Material and Methods
Female SDT fatty rats were purchased from CLEA Japan Inc. (Tokyo, Japan). Rats were housed in suspended bracket cages and given a standard laboratory diet (CRF-1, Oriental Yeast Co., Ltd. Tokyo, Japan) and water ad libitum in a controlled room for temperature, humidity and lightning. Pioglitazone (1, 10 mg/kg) was administered to SDT fatty rats from 7 to 13 weeks of age (n = 5). The drug, suspended in 0.5% methyl cellulose (MC) solution, was administered orally by means of a stomach tube at a volume of 5 mL/kg.
Body weights, and non-fasting serum biochemical parameters, such as glucose, insulin, triglyceride (TG), and total cholesterol (TC) levels, were evaluated every two weeks. Hemoglobin A1c (HbA1c) levels were also determined at 13 weeks of age. Glucose, TG, TC, and HbA1c levels were measured using commercial kits (Roche Diagnostics, Basel, Switzerland) and an automatic analyzer (Hitachi, Tokyo, Japan). Serum insulin levels were measured using rat-insulin enzyme-linked immunosorbent assay (ELISA) kits (Morinaga Institute of Biological Science, Yokohama, Japan).
Computed tomography (CT) analyses were taken at 13 weeks of age, and visceral fat, subcutaneous fat and lean body mass weights were determined. Weights were measured using a laboratory X-ray CT device (LA Theta, ALOKA Co., LTD., Osaka, Japan). Rats were anesthetized with an intraperitoneal injection of 50 mg/kg pentobarbital (Tokyo Chemical Industry, Tokyo, Japan), and approximately 20 CT photographs in a rat were taken at 5 mm intervals between the diaphragm and lumbar vertebrae of the rats. Total fat weight and visceral/subcutaneous (V/S) ratios were calculated based on visceral and subcutaneous fat weights.
Necropsies were performed at 13 weeks of age. After measuring the weights of kidneys and livers, the organs including the pancreas were fixed in 10% neutral buffered formalin. After resection, the tissues were paraffin-embedded using standard techniques and thin-sectioned (3 to 5 μm). The sections were stained with hematoxylin and eosin (HE).
Results of biological parameters were expressed as means ± standard deviation. A statistical analysis of differences between mean values in the control group and pioglitazone-treatment groups was performed using a One-way analysis of variance (ANOVA) followed by Dunnett's two-tailed test.
Changes in body weight and biochemical parameters are shown in Figure 1. Body weight in the pioglitazone 10 mg/kg group significantly increased after 11 weeks of age (Figure 1A). Serum glucose and TG levels in the pioglitazone 10 mg/kg group significantly decreased from 9 to 13 weeks of age (Figure 1B and Figure 1D), and insulin levels in the pioglitazone 10 mg/kg group tended to increase at 13 weeks of age (Figure 1C). Serum TC levels did not change across each group (data not shown). HbA1c level in the pioglitazone 10 mg/kg group significantly decreased at 13 weeks of age (control group, 8.91 ± 0.98%; pioglitazone 1 mg/kg group, 7.84 ± 2.12%; pioglitazone 10 mg/kg group, 4.30 ± 0.42%). The biochemical parameters in the pioglitazone 1 mg/kg group did not change significantly compared with those in the control group.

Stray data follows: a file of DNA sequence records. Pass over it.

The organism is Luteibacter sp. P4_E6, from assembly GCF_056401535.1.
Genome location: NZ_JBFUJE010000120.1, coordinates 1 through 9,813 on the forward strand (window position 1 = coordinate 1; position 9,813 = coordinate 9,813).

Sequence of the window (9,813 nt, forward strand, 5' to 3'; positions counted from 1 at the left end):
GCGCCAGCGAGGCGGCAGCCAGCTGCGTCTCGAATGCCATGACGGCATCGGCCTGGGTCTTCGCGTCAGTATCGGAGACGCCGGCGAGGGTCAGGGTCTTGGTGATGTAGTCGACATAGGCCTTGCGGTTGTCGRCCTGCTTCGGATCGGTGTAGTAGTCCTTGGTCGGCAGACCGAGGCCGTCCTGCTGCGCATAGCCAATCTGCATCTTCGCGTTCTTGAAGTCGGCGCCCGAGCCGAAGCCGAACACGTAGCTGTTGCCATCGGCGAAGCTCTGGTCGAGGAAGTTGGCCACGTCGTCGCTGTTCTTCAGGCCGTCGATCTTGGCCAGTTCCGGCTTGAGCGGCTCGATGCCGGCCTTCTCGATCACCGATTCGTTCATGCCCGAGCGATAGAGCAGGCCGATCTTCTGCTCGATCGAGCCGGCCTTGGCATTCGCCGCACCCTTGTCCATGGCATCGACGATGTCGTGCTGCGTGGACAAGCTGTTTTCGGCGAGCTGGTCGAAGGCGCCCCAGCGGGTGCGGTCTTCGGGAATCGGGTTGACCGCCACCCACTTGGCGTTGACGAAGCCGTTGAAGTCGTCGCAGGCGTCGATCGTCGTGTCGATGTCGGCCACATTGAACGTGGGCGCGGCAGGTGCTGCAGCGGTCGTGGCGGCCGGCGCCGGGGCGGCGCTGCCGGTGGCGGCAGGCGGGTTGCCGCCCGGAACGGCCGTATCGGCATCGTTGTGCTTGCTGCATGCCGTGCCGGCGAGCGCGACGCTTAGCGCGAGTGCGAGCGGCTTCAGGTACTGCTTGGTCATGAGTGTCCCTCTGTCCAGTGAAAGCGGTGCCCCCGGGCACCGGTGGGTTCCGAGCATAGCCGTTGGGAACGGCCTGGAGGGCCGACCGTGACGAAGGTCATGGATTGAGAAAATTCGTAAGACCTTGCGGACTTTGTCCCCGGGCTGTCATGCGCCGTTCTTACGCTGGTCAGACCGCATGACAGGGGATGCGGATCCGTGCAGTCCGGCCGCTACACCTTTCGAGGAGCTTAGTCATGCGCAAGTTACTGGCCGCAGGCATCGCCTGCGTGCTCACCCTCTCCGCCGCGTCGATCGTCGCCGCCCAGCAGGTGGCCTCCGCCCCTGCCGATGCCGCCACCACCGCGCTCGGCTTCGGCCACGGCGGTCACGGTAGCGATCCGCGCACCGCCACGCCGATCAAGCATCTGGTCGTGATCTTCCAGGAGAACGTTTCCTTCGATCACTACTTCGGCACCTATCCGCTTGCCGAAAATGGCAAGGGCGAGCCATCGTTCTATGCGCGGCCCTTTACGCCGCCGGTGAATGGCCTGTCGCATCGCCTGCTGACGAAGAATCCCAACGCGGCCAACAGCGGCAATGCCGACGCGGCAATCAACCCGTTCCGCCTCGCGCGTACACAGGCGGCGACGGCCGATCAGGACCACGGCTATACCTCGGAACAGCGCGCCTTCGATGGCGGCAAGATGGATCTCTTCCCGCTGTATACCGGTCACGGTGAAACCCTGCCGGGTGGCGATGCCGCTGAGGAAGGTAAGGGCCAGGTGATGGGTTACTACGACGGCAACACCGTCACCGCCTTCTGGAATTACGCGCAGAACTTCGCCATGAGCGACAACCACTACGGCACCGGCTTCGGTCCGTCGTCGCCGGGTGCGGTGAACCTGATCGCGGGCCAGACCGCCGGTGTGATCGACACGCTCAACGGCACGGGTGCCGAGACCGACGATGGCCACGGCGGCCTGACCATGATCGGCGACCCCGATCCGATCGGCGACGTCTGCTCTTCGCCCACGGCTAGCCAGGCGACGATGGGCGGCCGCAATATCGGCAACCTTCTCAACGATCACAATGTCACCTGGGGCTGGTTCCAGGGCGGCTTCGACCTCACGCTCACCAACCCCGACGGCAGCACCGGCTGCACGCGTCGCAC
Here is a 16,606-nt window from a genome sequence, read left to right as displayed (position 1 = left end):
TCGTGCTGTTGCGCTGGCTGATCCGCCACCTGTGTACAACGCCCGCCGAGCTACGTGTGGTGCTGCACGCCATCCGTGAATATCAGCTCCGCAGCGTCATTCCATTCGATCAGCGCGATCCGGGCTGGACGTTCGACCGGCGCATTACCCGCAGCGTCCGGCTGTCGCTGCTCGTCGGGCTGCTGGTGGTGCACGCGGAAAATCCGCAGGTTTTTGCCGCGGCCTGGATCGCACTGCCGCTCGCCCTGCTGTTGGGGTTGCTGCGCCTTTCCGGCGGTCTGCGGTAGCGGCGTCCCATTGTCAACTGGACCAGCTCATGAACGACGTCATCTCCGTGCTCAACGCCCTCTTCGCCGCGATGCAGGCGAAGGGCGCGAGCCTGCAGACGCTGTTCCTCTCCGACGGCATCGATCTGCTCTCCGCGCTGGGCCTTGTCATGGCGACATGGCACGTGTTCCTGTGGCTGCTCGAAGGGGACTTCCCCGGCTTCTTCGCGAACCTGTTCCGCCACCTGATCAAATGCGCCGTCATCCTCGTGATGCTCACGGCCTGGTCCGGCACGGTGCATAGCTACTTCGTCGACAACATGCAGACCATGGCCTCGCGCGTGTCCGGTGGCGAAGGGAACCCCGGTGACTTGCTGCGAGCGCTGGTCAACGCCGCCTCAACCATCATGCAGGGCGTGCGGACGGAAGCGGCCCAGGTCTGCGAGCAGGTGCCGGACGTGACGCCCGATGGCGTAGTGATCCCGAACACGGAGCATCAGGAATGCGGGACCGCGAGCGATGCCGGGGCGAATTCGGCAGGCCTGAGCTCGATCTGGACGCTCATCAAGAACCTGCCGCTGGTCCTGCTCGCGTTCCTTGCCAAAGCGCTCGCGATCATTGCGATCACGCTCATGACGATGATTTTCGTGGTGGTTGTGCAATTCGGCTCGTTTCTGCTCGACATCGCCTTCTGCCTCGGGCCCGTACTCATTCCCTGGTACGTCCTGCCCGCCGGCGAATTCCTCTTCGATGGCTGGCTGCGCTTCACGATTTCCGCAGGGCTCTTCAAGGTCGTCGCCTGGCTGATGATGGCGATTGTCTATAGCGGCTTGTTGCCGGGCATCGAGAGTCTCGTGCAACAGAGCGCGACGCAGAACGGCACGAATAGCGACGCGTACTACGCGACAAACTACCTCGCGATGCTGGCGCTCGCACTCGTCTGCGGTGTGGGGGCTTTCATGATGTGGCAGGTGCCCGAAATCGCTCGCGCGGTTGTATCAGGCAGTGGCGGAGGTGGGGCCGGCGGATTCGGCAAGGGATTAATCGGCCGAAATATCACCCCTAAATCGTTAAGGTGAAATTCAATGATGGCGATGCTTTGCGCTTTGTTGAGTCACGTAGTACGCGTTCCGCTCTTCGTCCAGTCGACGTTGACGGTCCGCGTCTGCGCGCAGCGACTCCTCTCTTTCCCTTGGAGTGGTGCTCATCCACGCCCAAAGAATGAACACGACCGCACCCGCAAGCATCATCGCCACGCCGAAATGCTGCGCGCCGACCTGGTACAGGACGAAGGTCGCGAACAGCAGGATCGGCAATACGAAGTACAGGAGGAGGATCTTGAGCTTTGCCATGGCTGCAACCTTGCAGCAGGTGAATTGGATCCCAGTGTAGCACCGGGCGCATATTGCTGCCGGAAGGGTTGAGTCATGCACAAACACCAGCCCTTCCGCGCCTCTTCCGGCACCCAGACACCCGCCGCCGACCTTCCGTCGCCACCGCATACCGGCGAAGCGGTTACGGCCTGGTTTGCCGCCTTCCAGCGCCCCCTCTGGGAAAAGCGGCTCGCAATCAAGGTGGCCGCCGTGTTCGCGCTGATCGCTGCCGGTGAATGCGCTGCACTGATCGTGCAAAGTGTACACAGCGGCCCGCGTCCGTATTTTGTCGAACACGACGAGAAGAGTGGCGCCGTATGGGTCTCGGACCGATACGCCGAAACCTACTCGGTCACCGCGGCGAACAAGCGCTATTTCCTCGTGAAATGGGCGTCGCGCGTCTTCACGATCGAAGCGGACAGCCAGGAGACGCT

The result in CT analysis of fat weights is shown in Table 1. Visceral and subcutaneous fat weights in the pioglitazone 10 mg/kg group increased significantly compared with those in the control group. The fat rate also increased; however, the V/S ratio in the pioglitazone 1 and 10 mg/kg groups decreased. Lean body mass in the pioglitazone 1 and 10 mg/kg groups decreased significantly compared with that in the control group.
Histopathological changes in the pancreas, kidney, and liver are shown in Figure 2, Figure 3 and Figure 4. Since the biochemical parameters in the pioglitazone 1 mg/kg group were not improved, the histopathological analysis was not performed. Histopathological abnormalities, such as irregular boundaries, atrophy, and vacuolation of islets, were observed in the pancreas of animals in the control group. These changes in the pancreas were inhibited with pioglitazone treatment at a dose of 10 mg/kg (Figure 2). Histopathological abnormalities, such as vacuolation of the tubular epithelium (Armanni-Ebstein lesion) and tubular dilation, were observed in the kidneys of animals in the control group. These changes were not observed in the pioglitazone 10 mg/kg group (Figure 3). Glomerular lesions including glomerulosclerosis were not observed in the female SDT fatty rats at 13 weeks of age (Figure 3A). Hepatosteatosis and hypertrophy of hepatocytes were observed in the livers of animals in the control group. However, these changes were inhibited in the pioglitazone 10 mg/kg group (Figure 4). Nonalcoholic steatohepatitis (NASH)-like hepatic lesions, such as inflammation and fibrosis, were not observed in the female SDT fatty rats at 13 weeks of age (Figure 4A). In measurements of organ weights of kidneys and livers, absolute and relative kidney weights decreased significantly in the pioglitazone 10 mg/kg group, and the relative liver weight in the pioglitazone 10 mg/kg group showed a tendency to decrease (Table 2).